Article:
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Southport Reporter®

Edition No. 216

Date:- 29 August 2005

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THE STREETS of Liverpool will be clean and green this weekend, thanks to a massive recycling drive. More than 300,000 people will be dancing, drinking and having fun outdoors over the Bank Holiday at the Mathew Street festival, and they'll be creating a mountain of litter.

Merseyside Community Recycling Forum has got together with organisers at the Liverpool Culture Company to blitz the thousands of cans discarded in the streets.

Chris Hennessy from Merseyside Community Recycling Forum is recruiting volunteers to look after the can collection points that will be set up all around the city centre. He said:- "There's going to be huge numbers of cans just dropped or binned in Liverpool this weekend and instead of them heading for landfill, we want to get them recycled. Gaskills have donated the use of enough commercial wheelie bins to collect 20,000 cans, so that's our target, with the help of our willing volunteers."

Chris also plans to conduct a waste audit to see exactly what the Mathew Street revellers are chucking away, to plan for more recycling initiatives next year as the festival keeps on growing.

Creative Environment Manager Sarah Vasey said:- "People have got to throw their cans away, so why not put them in the can collection points and know that they are going to be recycled? Audiences can have fun at the festival and also help the environment in a big way."

Councillor Warren Bradley, the city council's executive member for culture, said:- "This is a great initiative which is rarely seen at festivals and big music events."

Shooting incident at the Mood Bar in Liverpool City Centre...

MERSEYSIDE Police are appealing for information following an incident that happened at about 2.25am on Friday 26 August 2005, police were called to the Mood Bar on Fleet Street following reports that one of their door staff had been shot in the thigh by a man.  It is believed that at about 1.40am two men approaced the doorstaff at the bar requesting entry. The men were refused and they left the scene, it is believed that they then returned about 30 minutes later. A man then shot the doorman in the thigh before leaving in the direction of Concert Square.  He was taken to hospital where it is believed he will be operated on over the weekend.

The offender is described as being 19 to 20 years old, of mixed race, of very slim build with short dark cropped hair, dark clothing and light trainers. The man who was with him is described as being 20-22 years old, 5'8" tall, of prooportionate build, of mixed race and was wearing dark clothing.

Anyone who witnessed the incident or has information about it is asked to contact Crimestoppers on 0800 555 111.


SICK of being a nation of sick workers? British workers have taken off around 78 million working days in the last 12 months…

• Workers in the North West notch up highest number of absences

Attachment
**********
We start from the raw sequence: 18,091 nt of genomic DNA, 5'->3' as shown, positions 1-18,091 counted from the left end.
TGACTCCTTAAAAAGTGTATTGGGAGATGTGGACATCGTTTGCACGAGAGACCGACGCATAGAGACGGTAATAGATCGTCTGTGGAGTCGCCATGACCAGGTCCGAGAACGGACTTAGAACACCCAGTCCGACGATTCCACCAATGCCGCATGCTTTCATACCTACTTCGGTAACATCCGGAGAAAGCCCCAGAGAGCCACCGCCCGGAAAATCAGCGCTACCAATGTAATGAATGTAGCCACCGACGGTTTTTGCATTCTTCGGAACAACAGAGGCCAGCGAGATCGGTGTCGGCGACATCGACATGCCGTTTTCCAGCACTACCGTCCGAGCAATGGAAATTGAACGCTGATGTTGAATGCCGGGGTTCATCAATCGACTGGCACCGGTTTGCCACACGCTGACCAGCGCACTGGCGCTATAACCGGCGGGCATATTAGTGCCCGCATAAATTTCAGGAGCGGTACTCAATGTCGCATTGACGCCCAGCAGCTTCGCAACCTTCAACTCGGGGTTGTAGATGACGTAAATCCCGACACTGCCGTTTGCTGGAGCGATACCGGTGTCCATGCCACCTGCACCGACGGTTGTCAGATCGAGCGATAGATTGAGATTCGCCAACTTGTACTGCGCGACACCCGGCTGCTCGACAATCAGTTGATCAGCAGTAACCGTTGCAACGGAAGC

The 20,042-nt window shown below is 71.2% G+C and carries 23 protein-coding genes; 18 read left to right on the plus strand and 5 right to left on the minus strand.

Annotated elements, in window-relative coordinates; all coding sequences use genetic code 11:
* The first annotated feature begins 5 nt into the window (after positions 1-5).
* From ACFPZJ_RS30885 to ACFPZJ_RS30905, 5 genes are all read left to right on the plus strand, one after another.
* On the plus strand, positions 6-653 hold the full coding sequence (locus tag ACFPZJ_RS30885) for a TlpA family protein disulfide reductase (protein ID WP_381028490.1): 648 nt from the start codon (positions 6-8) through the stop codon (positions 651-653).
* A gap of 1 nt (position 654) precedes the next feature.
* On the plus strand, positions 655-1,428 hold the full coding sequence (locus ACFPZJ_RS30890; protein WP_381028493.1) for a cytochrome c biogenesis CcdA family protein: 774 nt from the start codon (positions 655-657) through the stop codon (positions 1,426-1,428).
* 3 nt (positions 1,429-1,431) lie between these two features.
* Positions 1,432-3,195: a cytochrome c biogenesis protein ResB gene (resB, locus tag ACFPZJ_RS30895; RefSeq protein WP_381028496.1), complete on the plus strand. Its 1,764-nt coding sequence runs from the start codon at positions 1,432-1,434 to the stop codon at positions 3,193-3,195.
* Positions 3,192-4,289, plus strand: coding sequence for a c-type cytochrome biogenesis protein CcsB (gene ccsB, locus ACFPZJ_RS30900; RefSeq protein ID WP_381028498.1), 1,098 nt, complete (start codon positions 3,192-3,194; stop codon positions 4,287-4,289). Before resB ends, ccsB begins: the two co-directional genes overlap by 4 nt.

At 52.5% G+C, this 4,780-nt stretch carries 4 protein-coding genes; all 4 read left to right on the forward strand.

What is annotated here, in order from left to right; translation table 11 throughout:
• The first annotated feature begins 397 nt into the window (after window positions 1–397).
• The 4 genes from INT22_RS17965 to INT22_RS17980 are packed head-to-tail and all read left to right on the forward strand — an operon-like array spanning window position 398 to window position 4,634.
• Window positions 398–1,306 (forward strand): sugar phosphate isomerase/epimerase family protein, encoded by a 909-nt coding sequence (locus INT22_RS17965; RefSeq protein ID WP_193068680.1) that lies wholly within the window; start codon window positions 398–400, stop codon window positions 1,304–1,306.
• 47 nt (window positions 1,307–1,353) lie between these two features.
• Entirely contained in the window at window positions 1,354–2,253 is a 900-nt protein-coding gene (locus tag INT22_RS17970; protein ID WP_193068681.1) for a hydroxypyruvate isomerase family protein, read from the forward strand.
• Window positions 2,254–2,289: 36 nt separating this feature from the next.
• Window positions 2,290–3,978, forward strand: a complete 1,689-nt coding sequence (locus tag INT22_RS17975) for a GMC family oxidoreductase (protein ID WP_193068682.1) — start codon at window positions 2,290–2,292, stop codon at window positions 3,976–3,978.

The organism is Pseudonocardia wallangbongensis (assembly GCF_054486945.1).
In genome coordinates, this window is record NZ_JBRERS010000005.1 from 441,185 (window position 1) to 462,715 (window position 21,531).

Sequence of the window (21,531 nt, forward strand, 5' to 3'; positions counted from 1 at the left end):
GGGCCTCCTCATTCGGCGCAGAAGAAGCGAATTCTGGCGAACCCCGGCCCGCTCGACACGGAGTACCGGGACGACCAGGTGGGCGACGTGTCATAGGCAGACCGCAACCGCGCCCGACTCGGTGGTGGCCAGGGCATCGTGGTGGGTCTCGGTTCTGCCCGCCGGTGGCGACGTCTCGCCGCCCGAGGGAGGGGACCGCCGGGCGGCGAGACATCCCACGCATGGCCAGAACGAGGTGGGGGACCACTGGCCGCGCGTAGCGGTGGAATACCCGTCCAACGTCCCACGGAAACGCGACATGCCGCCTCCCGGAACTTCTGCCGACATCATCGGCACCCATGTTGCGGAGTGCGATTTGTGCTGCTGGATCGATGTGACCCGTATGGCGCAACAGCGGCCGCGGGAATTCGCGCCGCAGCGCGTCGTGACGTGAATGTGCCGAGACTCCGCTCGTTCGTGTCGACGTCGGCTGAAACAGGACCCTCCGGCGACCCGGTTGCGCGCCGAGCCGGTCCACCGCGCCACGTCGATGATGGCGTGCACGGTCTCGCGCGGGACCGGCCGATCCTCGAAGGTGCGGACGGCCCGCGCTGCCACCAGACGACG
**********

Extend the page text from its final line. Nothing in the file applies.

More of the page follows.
• Workers aged 16 to 24 are the most likely to call in sick

We are a nation of sickly workers who are not averse to taking time off, according to research from The Benenden Healthcare Society. The research found that workers in Britain have collectively taken off around 78 million working days in the last 12 months, with some 13.9 million people having taken at least one day off due to sickness. More shocking is that 2 million people or about 8% of the working population admitted to taking more than 3 weeks off sick in the last 12 months, totalling a loss of more than 30 million working days for their employer.

Women were more likely to take time off than men, with 54% of women having taken at least one day off, compared to 46% of men. Meanwhile, younger workers between the ages of 16 to 24 were also more inclined to miss work due to illness, with 68% having taken off at least one day, well above the 50% average. However, those aged 25 to 34 were likely to be absent more often, with 12% or 890,000 of those in this age group having taken off more than 3 weeks in the last 12 months.

Jakki Stubbington of Benenden Healthcare said:- “Most workers will need to take sick leave at some time and in most cases it will only usually last a few days. However, as the research shows, some employees are taking off far more time on an annual basis, which can be costly to the employer. It is concerning that over two million workers have taken more than three weeks off work in just one year. This equates to almost six percent of the year spent off ill.”

The research also unveiled that workers in the North West were prone to taking off the most sick leave with 12% of people (345,000) having taken more than three weeks off work in the last 12 months, compared to 2% of Scottish workers. However, the Scots were more inclined towards shorter absences with nearly 600, 000 (26%) taking between 1 and 2 days. This compares to 16% in the north east and Yorkshire region.

Jakki Stubbington said:- “It is important for employers to address the issue of employee absence as it can be very costly. A healthy workforce is imperative for an establishment to maintain productivity. Although sickness is a natural occurrence, we would recommend that businesses look to deploy some sort of medical scheme or healthcare benefit, to try and reduce the levels of absence. But also take adequate protection from employees pulling sick days, as they just want a day off. This can be hard to do, but all employers should consider this as each day taken off by an employee puts extra strain on others and also looses the competitive nature of the business.”

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